6 Reasons Why the Economy is Going Down
Activist Post - ... The Wizards in Washington entreat us to pay no attention to the man behind the curtain, hoping to distract the American consumer from the mounting evidence that the so-called recovery in the U.S. of Oz is faltering. Rather than let the market liquidate malinvestment and mismanagement, government intervention to prop up failed companies, bankrupt states, busted banks, and toxic business models (like condo flipping) is only dissipating vast sums of borrowed money to no useful end.
The second dip in the U.S. economy is coming, if not upon us, and that will exacerbate the rest of the world’s problems. The evidence in favor of this is so abundant, no black swans need appear on the scene to drive the point home.
The next leg of this “W” shaped recession we’ve been warning about for some time is already baked in the cake. Here’s why:
Top Six Reasons Why the Economy Is Going Down
1. A “jobless recovery” in the U.S. is not a recovery. You can bail out the largest and most mismanaged companies and change the rules to allow banks to forgo reporting their mistakes, making national economic statistics look better. But that doesn’t change the reality that millions of people are out of work – since the crash, over six million more in the U.S. alone – and unable to find jobs.
2. Nor does it make it any less alarming that the rate of bank failures is well ahead of last year’s record (140), with 86 shuttered as of mid-June. Nor does it have the slightest effect on a myriad other harsh realities that politicians, as a group, are unable to face.
3. The EU’s massive rescue package has not, and will not, avert trouble in the eurozone. To the contrary, the situation continues to deteriorate, pressuring the euro ever lower and taking it to levels not seen since early 2006. In today’s global economy, what’s bad for Europe is bad for Asia and the U.S. Ominously, the Baltic Dry Index, a barometer of international trade that staged a feeble recovery following the 2008 crash, is falling sharply again. With all due disrespect for the man, Alan Greenspan considered this his “must watch” leading indicator, and it has proved a good predictor of where the global economy is headed. That would be south.
4. Just as Greece exposed the extent of Europe’s problems with the PIIGS (and they thought the “Mexican Swine Flu” was a problem!), California seems poised to upset the whole U.S. applecart if it doesn’t get bailed out. It would be hard to maintain the illusion of recovery if the most populous state in the U.S. – with a GDP greater than Russia – implodes into a black hole. Illinois, New Jersey, and at least 43 others are just behind, hat in hand.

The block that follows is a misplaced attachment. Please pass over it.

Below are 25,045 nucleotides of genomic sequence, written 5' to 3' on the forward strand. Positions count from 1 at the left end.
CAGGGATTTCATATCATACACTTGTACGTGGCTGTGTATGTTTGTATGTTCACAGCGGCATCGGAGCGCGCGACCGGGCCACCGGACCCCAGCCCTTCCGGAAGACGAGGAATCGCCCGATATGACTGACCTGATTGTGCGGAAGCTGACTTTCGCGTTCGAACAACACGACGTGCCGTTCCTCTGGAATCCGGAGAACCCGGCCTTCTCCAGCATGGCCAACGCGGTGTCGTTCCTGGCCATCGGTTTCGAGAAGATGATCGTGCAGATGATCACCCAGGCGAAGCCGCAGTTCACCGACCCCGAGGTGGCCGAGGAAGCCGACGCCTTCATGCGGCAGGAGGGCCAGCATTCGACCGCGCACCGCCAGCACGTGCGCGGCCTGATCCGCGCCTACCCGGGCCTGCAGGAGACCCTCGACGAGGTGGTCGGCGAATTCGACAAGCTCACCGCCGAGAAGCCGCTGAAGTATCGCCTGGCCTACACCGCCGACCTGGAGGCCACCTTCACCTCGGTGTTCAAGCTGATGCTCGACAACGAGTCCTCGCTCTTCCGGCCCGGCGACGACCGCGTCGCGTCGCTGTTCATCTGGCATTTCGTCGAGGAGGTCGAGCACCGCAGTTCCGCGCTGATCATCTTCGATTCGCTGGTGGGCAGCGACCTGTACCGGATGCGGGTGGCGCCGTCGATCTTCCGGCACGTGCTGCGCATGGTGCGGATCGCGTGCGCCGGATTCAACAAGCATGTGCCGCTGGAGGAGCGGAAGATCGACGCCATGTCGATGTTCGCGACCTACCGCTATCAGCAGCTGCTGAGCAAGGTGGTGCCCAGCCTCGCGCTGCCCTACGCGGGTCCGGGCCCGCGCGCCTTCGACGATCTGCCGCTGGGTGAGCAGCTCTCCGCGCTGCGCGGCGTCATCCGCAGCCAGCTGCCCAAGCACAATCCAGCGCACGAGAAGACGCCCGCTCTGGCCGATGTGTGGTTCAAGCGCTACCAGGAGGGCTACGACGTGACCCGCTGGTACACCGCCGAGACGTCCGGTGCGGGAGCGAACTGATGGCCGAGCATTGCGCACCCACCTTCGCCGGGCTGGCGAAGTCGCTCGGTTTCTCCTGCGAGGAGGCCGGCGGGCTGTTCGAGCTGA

5. From Obama’s attempted ban on drilling for oil in the Gulf of Mexico, to the new financial regulations Congress has passed, to America’s flirtation with socialized medicine, it is clear that the U.S. has entered a new era of Big Government. Big Government, Big Debt, Big Deficits, Big Military… and surely soon: Big Taxes. One does not have to be an anarcho-libertarian to see this as a Big Problem delivering huge, negative unintended consequences.
6. The real estate markets are still an unfolding disaster. May sales of new homes fell by 30% to a record low (seasonally adjusted 300,000 units vs. 800,000 “normal” sales) and dropped another 2.6% in June. Housing starts are down similarly, and previously more rosy stats have been revised downwards. A recent report from Florida tells us that 81% of all loans in the state are “underwater,” and that nearly 40% of all Florida borrowers owe more than 150% of the value of their homes – just another hay bale in the wind. And the commercial real estate debacle we have been warning of has yet to hit the fan.
I could go on, but I’m sure you get the point that what’s already visibly ahead is Trouble with a capital “T” – never mind the possible black swans that may soon arrive. That said, while the global economy doesn’t need any black swans to tip it over the edge, the fact is that there are plenty of them out there, circling lower like buzzards. The BP oil spill disaster was one -- a major disaster to those affected directly, but barely more than a hatchling black swan, on the global scale of things.
Full-grown black swans could range from no-holds-barred war in the Middle East, to a spectacularly stupid new regulation in the EU or U.S., to an exceptionally long and harsh winter. Events that would be unfortunate difficulties to a robust economy can be fatal blows to one as rickety as the world’s today.
Which will it be? I don’t know – I’m not a fortune-teller – but I don’t need to know. All I need to know is that they are out there, like sparks swirling around a powder keg – and this one has a lit fuse anyway ...